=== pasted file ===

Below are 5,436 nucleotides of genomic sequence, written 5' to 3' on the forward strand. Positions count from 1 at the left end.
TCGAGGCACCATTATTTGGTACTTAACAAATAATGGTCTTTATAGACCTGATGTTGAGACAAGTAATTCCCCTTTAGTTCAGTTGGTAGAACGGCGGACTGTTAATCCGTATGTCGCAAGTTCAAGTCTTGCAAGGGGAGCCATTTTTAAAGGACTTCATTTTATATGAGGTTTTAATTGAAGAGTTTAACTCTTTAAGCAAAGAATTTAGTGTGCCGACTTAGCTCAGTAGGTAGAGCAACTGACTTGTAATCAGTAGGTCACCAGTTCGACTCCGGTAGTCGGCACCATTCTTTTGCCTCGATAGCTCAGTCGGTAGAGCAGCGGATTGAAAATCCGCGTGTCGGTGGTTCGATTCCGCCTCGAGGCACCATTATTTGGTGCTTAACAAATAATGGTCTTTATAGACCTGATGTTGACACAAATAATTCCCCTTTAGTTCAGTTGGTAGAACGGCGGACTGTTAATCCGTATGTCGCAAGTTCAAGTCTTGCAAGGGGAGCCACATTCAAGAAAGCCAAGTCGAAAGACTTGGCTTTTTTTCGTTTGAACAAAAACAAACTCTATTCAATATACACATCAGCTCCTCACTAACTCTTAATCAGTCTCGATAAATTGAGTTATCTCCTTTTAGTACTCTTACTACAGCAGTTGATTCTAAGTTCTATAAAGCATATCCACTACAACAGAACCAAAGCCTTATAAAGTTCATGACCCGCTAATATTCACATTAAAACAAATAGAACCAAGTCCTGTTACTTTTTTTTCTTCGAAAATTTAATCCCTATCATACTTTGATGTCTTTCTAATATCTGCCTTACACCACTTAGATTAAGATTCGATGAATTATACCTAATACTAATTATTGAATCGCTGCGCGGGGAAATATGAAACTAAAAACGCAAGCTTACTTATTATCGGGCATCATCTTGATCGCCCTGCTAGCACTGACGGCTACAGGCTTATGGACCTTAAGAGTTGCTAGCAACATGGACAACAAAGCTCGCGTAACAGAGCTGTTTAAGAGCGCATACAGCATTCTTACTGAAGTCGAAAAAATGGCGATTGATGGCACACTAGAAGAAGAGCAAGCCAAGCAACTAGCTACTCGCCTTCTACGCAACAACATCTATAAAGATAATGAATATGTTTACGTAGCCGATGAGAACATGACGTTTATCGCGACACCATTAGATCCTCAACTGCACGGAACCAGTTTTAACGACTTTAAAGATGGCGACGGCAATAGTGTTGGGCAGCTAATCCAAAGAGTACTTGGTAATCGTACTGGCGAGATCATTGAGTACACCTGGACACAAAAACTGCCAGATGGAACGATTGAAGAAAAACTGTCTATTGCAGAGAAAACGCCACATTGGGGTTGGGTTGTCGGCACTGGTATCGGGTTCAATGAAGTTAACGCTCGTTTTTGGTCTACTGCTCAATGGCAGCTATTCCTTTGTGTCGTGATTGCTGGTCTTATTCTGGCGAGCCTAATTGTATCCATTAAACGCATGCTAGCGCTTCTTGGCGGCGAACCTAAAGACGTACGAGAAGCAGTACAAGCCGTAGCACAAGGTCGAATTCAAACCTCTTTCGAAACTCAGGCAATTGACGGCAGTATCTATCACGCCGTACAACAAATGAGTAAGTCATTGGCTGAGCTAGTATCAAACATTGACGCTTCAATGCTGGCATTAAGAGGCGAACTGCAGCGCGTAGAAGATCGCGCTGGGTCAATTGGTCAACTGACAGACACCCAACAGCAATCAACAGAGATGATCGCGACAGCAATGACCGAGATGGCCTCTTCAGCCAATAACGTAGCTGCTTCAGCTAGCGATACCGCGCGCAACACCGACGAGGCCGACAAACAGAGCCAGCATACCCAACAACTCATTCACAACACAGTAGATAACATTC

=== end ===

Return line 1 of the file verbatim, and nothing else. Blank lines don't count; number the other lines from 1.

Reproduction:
Below are 5,436 nucleotides of genomic sequence, written 5' to 3' on the forward strand. Positions count from 1 at the left end.